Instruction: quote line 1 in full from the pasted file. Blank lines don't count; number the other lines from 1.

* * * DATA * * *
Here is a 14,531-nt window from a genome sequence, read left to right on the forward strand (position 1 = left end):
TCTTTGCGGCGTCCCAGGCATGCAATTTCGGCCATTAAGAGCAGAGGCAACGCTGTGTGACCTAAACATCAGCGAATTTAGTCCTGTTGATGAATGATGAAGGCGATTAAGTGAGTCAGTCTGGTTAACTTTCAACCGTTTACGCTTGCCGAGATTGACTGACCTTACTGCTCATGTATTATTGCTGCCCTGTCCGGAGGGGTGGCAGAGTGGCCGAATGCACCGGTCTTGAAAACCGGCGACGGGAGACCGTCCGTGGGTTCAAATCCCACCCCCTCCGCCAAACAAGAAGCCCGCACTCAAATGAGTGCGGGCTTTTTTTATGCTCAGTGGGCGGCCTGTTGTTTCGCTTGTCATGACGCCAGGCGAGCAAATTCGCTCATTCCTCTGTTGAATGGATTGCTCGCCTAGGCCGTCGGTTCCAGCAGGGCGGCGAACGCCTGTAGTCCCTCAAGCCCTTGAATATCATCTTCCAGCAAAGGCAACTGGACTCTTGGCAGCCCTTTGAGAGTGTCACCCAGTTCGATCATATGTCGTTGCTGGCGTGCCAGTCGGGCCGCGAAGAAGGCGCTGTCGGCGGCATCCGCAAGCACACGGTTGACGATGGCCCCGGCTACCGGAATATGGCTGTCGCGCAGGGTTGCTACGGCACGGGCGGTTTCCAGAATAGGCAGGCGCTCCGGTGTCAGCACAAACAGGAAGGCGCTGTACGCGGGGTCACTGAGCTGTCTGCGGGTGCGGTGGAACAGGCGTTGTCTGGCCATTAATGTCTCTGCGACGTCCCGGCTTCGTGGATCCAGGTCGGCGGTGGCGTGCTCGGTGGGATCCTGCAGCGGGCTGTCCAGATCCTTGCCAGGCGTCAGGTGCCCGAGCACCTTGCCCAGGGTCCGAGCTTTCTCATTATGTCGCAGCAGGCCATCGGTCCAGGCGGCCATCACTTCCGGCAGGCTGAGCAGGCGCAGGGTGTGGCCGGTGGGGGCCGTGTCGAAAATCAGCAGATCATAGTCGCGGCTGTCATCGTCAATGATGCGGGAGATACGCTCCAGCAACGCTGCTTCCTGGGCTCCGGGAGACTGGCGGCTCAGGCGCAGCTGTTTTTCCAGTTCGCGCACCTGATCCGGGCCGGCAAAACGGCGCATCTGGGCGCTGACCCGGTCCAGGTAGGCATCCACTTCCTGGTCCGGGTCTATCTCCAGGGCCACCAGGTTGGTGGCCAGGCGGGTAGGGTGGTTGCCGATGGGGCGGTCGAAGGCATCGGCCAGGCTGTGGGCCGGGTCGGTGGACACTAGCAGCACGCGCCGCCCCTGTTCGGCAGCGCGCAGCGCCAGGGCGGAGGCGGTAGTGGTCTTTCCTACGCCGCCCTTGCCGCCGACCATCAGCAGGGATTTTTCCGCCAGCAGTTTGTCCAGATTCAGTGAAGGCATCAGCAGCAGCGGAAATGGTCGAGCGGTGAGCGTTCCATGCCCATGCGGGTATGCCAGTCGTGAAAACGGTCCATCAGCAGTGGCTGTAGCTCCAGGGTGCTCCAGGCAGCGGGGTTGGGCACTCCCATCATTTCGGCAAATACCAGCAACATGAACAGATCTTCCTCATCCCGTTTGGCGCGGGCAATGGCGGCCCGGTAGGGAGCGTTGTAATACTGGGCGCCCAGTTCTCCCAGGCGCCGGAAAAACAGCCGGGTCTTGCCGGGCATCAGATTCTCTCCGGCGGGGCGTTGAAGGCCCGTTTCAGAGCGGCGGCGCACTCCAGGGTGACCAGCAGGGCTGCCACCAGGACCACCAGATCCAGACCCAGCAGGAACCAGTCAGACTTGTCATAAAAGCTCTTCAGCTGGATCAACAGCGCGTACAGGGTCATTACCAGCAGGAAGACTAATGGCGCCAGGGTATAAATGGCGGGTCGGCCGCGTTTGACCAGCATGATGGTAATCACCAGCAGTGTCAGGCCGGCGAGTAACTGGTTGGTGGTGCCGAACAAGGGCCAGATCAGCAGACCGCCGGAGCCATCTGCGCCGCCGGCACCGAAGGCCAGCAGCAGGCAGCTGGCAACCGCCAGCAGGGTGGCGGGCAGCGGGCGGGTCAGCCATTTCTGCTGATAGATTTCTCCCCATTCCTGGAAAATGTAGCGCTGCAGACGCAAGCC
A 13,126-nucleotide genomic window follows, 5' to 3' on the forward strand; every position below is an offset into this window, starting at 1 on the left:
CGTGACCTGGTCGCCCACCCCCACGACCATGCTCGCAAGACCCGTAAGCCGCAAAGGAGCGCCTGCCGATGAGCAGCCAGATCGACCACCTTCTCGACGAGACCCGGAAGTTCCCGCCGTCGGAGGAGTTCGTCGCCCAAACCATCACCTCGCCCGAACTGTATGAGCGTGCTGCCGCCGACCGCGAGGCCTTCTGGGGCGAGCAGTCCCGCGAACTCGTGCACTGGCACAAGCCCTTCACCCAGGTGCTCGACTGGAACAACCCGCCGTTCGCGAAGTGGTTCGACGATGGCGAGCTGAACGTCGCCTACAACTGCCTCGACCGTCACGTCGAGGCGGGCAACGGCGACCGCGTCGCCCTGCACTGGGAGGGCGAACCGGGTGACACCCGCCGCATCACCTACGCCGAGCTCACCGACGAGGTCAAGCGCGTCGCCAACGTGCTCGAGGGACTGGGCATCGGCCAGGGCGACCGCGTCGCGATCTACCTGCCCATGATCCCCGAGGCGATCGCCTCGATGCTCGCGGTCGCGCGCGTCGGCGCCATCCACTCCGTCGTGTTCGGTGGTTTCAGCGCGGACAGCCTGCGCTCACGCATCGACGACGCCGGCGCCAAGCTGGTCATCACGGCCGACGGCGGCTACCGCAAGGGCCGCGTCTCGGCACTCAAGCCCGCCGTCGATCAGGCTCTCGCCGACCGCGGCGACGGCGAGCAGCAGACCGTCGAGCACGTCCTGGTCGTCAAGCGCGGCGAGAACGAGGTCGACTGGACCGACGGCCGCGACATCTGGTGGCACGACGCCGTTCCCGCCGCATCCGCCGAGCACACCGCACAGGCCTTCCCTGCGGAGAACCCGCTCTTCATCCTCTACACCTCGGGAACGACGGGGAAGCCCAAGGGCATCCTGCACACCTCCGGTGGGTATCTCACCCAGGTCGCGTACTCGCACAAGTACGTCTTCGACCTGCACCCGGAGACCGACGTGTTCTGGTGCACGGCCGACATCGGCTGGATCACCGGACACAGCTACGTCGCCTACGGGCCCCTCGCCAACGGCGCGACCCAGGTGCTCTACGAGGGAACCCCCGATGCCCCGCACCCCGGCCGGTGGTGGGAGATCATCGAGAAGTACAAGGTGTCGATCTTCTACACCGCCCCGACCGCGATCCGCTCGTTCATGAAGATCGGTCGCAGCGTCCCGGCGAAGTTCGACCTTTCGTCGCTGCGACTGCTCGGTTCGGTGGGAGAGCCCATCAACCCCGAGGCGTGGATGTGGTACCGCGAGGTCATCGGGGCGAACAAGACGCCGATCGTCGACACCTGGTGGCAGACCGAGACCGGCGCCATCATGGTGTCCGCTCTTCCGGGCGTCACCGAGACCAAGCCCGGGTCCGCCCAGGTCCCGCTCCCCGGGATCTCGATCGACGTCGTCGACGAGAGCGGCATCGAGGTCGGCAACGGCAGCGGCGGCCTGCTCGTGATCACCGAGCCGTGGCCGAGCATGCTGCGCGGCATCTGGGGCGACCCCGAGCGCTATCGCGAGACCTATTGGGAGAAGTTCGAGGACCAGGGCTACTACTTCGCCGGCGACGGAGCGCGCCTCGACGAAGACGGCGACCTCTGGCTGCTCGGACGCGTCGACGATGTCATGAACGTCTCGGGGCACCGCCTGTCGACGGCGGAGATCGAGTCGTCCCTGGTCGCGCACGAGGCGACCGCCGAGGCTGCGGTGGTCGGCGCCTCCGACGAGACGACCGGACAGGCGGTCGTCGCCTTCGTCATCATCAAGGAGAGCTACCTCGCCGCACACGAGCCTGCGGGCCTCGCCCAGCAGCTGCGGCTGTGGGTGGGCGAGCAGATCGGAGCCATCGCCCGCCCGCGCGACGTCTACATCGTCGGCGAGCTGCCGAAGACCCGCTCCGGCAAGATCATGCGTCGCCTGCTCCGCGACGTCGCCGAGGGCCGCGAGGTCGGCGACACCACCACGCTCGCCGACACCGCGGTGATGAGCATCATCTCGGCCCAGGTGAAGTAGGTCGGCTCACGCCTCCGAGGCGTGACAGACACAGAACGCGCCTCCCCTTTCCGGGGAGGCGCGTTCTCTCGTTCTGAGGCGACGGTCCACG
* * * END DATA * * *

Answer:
Here is a 14,531-nt window from a genome sequence, read left to right on the forward strand (position 1 = left end):